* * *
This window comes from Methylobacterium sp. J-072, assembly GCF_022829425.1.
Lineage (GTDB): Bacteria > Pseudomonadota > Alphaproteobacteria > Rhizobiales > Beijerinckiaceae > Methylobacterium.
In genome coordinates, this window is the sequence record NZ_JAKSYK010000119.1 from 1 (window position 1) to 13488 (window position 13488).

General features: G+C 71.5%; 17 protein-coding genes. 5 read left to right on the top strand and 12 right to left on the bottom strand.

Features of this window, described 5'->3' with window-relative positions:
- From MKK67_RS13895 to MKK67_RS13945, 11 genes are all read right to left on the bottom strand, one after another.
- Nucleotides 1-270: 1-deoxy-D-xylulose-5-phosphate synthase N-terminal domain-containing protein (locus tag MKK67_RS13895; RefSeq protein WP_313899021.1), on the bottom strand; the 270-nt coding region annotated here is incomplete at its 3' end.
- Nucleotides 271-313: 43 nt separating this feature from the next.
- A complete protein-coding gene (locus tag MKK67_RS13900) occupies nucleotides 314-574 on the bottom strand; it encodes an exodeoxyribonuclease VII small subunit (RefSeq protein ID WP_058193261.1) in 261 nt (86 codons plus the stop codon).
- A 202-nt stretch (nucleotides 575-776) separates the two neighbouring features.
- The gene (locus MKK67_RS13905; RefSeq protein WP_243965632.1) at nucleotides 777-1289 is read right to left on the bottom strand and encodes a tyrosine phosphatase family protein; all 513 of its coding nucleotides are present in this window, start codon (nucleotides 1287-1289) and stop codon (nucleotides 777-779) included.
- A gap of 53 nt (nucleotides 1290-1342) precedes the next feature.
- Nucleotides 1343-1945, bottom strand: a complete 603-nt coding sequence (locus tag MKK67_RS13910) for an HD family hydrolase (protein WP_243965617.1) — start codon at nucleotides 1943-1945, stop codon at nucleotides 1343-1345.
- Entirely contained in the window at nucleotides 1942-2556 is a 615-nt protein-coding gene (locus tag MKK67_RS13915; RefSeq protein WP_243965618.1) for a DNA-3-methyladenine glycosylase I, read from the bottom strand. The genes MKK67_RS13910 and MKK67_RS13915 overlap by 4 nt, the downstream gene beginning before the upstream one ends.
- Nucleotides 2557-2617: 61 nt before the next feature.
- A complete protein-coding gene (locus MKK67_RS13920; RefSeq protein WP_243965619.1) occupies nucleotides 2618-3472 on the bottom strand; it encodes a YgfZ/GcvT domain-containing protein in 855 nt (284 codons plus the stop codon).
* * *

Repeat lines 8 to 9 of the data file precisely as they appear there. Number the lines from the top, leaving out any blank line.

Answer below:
- Nucleotides 271-313: 43 nt separating this feature from the next.
- A complete protein-coding gene (locus tag MKK67_RS13900) occupies nucleotides 314-574 on the bottom strand; it encodes an exodeoxyribonuclease VII small subunit (RefSeq protein ID WP_058193261.1) in 261 nt (86 codons plus the stop codon).